Let's combine science, math and art with a nature inspired STEAM project. Fractals are fascinating mathematical patterns that are never-ending. They repeat and are similar regardless of scale. In other words, a small part of the whole looks just like the whole. These patterns create beautiful images that can be constructed by humans, but are also prevalent in nature.
One common example of a fractal is the Sierpinski triangle, where the triangle shape repeats and is the same whether you are looking at just one of the smaller triangles, or the large triangle.
|Sierpinski Triangle (image: public domain)|
Fractal patterns are found throughout the natural world. From fern fronds and planetary rings, to lightning and tree branches, nature is full of these beautiful patterns. Here are some examples:
|Romanesco Brocolli Fractals (image by Jon Sullivan, public domain)|
To do this project you'll need:
- device that takes digital photos (or the internet)
- tracing paper
- colored pencils or markers
- dark colored card stock
|Fractals in the branching of a tree.|
Snap some photos of the fractal patterns you find.
|Fractals in the branching pattern of flowers.|
Once you're back indoors, you'll print out your favorite images and trace the patterns in any color or repeating scheme that you like onto your tracing paper.
If you are unable to go outside due to the weather, you can also print out fractal images from the internet. Check out these amazing examples of fractals in nature.
Once you are happy with your fractal design, create a frame with the dark card stock to complete your suncatcher. Hang it on the window to enjoy.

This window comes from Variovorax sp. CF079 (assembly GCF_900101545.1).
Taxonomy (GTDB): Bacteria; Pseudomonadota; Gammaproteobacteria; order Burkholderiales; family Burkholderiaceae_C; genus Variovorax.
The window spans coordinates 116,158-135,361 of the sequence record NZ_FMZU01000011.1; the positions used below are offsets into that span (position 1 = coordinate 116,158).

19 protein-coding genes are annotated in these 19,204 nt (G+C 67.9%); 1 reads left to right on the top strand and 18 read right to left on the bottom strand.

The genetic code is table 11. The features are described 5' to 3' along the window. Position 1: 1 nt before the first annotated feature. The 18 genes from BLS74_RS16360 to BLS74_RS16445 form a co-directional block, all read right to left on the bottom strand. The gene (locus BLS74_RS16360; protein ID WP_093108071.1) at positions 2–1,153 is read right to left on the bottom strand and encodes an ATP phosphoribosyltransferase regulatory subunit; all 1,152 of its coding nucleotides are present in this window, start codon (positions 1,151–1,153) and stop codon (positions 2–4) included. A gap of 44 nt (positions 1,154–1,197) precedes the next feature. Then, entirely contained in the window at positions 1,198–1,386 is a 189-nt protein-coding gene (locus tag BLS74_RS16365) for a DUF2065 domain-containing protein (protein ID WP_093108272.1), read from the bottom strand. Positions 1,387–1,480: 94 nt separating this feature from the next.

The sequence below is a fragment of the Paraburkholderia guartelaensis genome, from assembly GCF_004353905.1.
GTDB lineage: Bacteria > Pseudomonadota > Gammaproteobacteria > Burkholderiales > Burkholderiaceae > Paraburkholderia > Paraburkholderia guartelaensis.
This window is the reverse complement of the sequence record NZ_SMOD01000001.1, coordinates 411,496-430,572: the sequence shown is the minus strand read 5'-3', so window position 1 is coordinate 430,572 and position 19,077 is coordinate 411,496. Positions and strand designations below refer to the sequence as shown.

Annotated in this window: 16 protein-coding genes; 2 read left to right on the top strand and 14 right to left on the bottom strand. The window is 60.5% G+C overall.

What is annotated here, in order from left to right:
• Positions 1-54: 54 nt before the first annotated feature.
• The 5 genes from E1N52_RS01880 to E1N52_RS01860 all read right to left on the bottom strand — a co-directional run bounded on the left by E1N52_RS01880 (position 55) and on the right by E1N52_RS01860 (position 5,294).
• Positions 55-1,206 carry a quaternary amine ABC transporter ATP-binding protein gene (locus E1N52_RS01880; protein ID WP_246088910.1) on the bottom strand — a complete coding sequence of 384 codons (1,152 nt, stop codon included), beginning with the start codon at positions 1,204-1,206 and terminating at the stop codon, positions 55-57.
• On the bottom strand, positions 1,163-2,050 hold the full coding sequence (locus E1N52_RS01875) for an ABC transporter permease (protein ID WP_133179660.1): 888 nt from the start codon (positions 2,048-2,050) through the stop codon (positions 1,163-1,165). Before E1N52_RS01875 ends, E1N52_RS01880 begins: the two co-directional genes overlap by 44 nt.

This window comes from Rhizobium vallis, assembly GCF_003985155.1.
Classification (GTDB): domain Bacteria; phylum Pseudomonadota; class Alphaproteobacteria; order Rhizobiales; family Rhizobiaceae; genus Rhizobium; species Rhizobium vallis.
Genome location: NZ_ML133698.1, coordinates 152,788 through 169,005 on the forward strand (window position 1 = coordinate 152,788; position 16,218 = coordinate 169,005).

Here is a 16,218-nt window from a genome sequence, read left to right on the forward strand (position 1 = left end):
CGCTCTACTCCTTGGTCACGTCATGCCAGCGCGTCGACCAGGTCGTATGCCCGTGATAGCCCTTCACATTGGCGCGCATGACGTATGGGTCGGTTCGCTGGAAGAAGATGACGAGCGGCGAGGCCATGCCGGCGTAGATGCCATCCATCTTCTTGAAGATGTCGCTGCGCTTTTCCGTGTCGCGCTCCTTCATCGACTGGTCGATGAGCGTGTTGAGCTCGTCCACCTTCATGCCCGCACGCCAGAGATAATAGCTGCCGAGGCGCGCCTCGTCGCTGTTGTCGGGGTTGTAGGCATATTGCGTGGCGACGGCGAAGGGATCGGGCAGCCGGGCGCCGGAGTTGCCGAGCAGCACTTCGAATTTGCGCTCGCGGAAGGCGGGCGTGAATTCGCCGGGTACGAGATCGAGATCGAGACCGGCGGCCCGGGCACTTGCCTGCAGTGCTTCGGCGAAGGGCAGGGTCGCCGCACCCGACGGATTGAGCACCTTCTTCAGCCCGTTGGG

We were amazed at how much our suncatcher, which was a repeated pattern from one tree, looked like branching blood vessels in the human body. It is amazing that similar patterns are found in so many naturally occurring places.
If you are interested in learning more about fractals, we highly recommend Mysterious Patterns: Finding Fractals in Nature by Sarah C. Campbell, and incredible images by her husband, Richard P. Campbell. I was lucky enough to hear Sarah speak about her book, and she is one of the most enthusiastic people I've ever heard talk about patterns in nature.
You might also be interested in another book by the Campbells, Growing Patterns: Fibonacci Numbers in Nature.
If you're looking for more great STEAM (Science, Technology, Engineering, Art and Math) activities, you won't want to miss the STEAM Kids e-book. Get it here, or read our review here.
Interested in more math and nature? Check out these other posts:
The Golden Ratio in the Garden which is part of our Children's STEAM Festival series.
Lessons from Sunflowers
This post is part of the 28 Days of STEAM series on the Left Brain, Craft Brain blog. Check it out for tons of fun STEAM activities!